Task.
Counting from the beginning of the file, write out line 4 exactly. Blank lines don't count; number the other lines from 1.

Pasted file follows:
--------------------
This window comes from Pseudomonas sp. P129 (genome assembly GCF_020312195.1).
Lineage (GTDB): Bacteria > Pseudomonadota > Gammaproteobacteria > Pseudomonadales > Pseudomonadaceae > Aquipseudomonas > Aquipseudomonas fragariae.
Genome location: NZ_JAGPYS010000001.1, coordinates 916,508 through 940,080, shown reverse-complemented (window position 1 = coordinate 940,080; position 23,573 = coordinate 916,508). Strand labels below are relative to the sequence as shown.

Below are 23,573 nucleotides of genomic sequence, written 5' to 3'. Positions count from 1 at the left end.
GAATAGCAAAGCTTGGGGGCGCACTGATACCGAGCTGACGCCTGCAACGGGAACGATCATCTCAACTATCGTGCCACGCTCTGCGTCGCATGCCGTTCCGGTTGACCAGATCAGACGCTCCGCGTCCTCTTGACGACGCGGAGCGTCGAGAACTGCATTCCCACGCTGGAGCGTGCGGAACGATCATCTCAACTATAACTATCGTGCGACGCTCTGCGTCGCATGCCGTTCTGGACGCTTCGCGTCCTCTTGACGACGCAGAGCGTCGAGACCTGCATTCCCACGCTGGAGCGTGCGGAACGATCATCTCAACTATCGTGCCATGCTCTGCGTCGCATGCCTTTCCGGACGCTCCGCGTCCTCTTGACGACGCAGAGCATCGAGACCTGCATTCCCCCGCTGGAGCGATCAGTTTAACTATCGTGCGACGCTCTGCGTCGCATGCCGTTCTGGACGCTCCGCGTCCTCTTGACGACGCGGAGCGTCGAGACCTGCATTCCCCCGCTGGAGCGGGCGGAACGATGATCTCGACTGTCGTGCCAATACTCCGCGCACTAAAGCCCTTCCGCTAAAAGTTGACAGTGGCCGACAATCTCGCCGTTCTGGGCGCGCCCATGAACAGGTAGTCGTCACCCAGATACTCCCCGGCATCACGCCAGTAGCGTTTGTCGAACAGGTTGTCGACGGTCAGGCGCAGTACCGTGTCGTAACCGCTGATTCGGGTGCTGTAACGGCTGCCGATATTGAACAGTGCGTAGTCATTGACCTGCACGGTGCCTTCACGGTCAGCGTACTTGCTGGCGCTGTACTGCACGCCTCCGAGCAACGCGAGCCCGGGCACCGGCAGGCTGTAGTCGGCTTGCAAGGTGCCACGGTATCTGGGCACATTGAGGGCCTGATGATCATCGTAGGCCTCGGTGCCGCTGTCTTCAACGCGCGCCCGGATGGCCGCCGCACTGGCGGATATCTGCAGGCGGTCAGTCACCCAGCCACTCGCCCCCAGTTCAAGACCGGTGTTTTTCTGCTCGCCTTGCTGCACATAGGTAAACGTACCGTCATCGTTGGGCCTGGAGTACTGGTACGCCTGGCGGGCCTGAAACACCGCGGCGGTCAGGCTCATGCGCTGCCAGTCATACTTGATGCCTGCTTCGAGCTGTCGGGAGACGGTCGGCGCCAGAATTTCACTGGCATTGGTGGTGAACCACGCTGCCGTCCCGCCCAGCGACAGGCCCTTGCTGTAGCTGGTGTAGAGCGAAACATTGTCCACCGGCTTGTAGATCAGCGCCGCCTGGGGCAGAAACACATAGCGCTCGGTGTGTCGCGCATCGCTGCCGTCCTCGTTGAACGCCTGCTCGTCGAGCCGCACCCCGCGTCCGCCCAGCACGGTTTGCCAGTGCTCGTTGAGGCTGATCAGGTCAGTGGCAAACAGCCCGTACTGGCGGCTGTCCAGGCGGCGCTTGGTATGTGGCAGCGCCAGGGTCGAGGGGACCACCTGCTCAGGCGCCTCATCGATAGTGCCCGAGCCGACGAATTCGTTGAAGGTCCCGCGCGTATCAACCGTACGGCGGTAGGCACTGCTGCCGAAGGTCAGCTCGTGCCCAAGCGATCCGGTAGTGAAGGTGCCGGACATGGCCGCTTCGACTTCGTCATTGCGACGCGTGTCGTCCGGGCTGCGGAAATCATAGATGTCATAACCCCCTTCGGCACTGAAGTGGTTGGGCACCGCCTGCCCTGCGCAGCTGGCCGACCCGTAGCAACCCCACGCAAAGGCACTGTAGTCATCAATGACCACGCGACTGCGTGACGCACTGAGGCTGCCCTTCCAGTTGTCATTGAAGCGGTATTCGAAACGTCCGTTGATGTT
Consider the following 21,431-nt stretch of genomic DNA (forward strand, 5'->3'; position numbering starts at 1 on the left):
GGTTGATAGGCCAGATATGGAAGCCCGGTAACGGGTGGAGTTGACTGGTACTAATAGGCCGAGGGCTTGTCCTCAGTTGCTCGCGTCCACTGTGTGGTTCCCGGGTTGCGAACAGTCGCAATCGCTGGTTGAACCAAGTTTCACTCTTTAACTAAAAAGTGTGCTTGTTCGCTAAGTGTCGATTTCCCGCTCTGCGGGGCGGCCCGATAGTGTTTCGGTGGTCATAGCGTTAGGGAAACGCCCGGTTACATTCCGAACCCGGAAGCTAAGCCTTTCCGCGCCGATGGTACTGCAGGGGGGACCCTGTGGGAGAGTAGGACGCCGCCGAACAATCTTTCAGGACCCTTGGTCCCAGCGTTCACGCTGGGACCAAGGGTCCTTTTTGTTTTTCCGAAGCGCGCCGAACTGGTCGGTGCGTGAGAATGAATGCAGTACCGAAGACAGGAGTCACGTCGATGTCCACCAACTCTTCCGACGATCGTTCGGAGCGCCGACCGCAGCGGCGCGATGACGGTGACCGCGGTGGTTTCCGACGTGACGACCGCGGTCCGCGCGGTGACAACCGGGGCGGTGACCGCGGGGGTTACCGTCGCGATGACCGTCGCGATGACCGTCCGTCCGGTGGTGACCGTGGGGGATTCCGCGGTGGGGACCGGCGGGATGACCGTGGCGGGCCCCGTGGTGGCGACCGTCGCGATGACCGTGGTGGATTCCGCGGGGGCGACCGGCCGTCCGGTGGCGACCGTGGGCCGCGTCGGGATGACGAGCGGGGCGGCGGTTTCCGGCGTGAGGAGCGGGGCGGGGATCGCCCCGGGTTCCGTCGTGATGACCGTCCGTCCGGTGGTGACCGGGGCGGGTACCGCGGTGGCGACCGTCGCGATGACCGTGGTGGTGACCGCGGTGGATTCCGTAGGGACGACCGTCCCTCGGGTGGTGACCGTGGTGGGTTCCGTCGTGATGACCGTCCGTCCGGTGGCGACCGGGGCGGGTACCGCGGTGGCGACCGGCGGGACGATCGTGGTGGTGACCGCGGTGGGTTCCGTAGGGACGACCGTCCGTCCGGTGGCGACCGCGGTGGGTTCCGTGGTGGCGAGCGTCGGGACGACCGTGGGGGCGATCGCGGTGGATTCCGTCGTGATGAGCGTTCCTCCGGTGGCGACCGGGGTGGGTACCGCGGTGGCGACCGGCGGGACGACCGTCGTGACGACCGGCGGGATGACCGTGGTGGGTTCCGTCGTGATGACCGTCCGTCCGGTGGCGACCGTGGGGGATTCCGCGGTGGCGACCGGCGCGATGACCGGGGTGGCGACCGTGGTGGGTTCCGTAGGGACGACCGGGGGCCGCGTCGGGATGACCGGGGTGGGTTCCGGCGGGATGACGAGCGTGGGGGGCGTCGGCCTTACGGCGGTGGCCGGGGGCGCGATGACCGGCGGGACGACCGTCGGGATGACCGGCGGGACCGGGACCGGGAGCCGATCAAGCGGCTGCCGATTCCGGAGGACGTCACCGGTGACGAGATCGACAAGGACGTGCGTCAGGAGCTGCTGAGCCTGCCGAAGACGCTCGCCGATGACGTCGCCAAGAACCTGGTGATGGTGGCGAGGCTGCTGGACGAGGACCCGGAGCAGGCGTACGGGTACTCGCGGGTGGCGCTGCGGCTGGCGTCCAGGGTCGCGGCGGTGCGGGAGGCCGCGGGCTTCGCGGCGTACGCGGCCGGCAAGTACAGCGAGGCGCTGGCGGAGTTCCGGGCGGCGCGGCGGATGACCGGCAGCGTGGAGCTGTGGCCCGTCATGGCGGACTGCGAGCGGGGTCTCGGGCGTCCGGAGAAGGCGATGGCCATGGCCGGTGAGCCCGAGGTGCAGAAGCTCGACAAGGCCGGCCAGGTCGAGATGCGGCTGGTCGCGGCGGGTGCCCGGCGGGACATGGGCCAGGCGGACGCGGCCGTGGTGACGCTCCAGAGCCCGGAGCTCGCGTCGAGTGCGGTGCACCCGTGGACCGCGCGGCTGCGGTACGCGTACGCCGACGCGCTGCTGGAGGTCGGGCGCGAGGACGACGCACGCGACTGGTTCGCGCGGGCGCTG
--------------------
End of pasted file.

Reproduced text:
Below are 23,573 nucleotides of genomic sequence, written 5' to 3'. Positions count from 1 at the left end.